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In today’s reading we learn the story of Jesus’ transfiguration. This event is always the focus of our Gospel on the second Sunday of Lent and serves as a reminder of Jesus’ constant presence in our lives.

The transfiguration takes place on top of a mountain. When our reading begins, Peter, James, and John are asleep while Jesus prays. When the three disciples finally wake, they witness Jesus speaking with Moses and Elijiah. It’s here when a voice from the sky proclaims Jesus as the chosen son.

We can imagine that Peter, James, and John are confused, and even frightened, by the events they witness. They will not fully understand the importance of this moment until after Jesus’ Passion and death.

Jesus is always present in our lives. Even though we cannot see him, we know he quietly and intentionally guides us through every challenge and success.

As we reflect on Jesus’ presence in our lives this season, we encourage you to reflect on the quiet impact others might have in your life. At CMMB, we reflect on the critical—though under-recognized—impact of the world’s community health workers.

Community health workers have long been a vital resource for bringing basic medical treatment and education to regions where access to healthcare is severely limited. But during COVID-19, their efforts were both indispensible and unsung.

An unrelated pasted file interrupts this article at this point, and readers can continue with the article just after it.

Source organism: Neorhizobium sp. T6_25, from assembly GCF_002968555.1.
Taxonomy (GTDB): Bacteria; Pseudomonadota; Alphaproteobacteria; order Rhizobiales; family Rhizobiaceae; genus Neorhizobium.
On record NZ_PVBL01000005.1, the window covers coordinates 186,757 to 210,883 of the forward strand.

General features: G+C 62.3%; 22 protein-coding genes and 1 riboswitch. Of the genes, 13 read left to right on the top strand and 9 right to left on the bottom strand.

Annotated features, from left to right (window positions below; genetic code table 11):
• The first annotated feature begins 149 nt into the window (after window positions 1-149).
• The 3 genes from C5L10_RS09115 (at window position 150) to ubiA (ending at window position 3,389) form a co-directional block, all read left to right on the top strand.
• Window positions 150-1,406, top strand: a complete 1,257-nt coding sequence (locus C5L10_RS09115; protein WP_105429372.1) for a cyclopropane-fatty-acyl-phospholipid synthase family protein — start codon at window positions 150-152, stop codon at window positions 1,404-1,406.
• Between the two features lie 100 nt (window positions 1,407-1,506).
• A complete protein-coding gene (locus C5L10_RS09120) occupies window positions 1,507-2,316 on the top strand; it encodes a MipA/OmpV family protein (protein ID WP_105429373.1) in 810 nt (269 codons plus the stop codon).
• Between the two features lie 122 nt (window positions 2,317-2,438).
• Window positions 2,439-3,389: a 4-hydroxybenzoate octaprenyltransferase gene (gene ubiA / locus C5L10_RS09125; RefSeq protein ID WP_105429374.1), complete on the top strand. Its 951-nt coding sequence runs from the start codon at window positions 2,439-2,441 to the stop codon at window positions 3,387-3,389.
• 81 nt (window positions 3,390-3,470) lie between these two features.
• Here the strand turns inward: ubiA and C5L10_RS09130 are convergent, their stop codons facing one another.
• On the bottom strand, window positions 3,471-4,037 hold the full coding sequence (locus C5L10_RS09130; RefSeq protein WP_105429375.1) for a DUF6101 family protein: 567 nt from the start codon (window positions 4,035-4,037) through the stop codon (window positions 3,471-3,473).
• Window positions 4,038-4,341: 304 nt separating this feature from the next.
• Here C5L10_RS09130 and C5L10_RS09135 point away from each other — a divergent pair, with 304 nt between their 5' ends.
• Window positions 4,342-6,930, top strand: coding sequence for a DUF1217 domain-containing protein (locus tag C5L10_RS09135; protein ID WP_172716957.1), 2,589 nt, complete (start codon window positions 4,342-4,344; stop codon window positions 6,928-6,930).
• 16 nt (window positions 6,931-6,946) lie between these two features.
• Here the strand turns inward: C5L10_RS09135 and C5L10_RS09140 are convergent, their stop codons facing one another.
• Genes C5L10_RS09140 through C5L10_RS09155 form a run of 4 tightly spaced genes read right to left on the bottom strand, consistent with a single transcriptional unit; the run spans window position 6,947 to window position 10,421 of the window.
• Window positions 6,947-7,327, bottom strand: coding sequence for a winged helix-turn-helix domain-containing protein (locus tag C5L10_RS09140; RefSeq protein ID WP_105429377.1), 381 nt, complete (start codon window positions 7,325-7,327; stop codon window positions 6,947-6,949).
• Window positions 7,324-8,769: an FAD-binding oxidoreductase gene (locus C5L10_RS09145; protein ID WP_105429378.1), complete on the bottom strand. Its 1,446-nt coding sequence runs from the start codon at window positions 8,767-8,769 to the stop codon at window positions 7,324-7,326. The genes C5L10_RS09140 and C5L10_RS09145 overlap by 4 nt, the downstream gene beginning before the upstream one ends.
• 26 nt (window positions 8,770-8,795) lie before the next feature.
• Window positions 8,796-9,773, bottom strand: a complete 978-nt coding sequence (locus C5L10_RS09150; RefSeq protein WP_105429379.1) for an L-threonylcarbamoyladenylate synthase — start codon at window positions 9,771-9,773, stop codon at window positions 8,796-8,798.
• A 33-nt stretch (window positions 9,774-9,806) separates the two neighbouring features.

A community health worker wearing a face mask on a bicycle in Kenya in 2021.

The proper use of face masks, hand-washing, and physical distancing are all important practices to prevent the spread of COVID-19.

In a recent article published by Project Syndicate, CMMB President and CEO Mary Beth Powers and World Bicycle Relief CEO Dave Neiswander shared their reflections on the historied impact of community health workers around the world. They stress that now more than ever, we must better recognize and support the lifesaving work community health workers do.

We will conclude today’s reflection with their closing remarks from the article. But we encourage you to read the full pieces and learn for yourself just how great of an impact these volunteer health workers have made around the world. You can do so by clicking HERE.

When the acute phase of the COVID-19 pandemic comes to an end, it largely will be thanks to the tireless work of community health workers. The best thing the world can do to maximize their effectiveness in future crises is to ensure they are properly trained, equipped, empowered, and even compensated.

In grace and peace,


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*Portions of today’s reflection were adapted from and inspired by the Loyola Press Sunday Connection.